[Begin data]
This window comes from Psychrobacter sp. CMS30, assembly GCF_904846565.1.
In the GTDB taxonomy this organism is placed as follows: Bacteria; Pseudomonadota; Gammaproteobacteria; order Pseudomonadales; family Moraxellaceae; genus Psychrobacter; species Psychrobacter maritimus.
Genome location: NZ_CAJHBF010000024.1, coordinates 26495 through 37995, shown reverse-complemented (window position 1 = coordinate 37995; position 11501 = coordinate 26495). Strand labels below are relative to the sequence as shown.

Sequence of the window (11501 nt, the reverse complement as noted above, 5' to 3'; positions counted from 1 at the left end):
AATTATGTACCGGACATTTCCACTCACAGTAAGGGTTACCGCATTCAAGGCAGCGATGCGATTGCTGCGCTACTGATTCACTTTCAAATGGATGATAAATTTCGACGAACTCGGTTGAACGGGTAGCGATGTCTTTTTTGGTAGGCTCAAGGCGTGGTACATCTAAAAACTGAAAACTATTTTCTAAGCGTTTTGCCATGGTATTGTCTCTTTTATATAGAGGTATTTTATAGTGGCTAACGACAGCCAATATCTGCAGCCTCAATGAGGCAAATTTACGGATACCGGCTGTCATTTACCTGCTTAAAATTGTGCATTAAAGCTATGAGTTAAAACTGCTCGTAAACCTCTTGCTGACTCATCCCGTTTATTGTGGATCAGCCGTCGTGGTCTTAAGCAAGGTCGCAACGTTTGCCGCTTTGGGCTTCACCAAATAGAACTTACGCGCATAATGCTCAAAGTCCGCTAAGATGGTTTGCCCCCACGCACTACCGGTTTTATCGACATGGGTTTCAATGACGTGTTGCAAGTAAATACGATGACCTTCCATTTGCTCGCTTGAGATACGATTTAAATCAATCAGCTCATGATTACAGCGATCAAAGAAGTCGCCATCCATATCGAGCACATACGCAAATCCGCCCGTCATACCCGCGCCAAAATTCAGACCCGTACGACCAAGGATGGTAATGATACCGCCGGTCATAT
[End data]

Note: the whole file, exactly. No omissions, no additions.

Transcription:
This window comes from Psychrobacter sp. CMS30, assembly GCF_904846565.1.
In the GTDB taxonomy this organism is placed as follows: Bacteria; Pseudomonadota; Gammaproteobacteria; order Pseudomonadales; family Moraxellaceae; genus Psychrobacter; species Psychrobacter maritimus.
Genome location: NZ_CAJHBF010000024.1, coordinates 26495 through 37995, shown reverse-complemented (window position 1 = coordinate 37995; position 11501 = coordinate 26495). Strand labels below are relative to the sequence as shown.

Sequence of the window (11501 nt, the reverse complement as noted above, 5' to 3'; positions counted from 1 at the left end):
AATTATGTACCGGACATTTCCACTCACAGTAAGGGTTACCGCATTCAAGGCAGCGATGCGATTGCTGCGCTACTGATTCACTTTCAAATGGATGATAAATTTCGACGAACTCGGTTGAACGGGTAGCGATGTCTTTTTTGGTAGGCTCAAGGCGTGGTACATCTAAAAACTGAAAACTATTTTCTAAGCGTTTTGCCATGGTATTGTCTCTTTTATATAGAGGTATTTTATAGTGGCTAACGACAGCCAATATCTGCAGCCTCAATGAGGCAAATTTACGGATACCGGCTGTCATTTACCTGCTTAAAATTGTGCATTAAAGCTATGAGTTAAAACTGCTCGTAAACCTCTTGCTGACTCATCCCGTTTATTGTGGATCAGCCGTCGTGGTCTTAAGCAAGGTCGCAACGTTTGCCGCTTTGGGCTTCACCAAATAGAACTTACGCGCATAATGCTCAAAGTCCGCTAAGATGGTTTGCCCCCACGCACTACCGGTTTTATCGACATGGGTTTCAATGACGTGTTGCAAGTAAATACGATGACCTTCCATTTGCTCGCTTGAGATACGATTTAAATCAATCAGCTCATGATTACAGCGATCAAAGAAGTCGCCATCCATATCGAGCACATACGCAAATCCGCCCGTCATACCCGCGCCAAAATTCAGACCCGTACGACCAAGGATGGTAATGATACCGCCGGTCATAT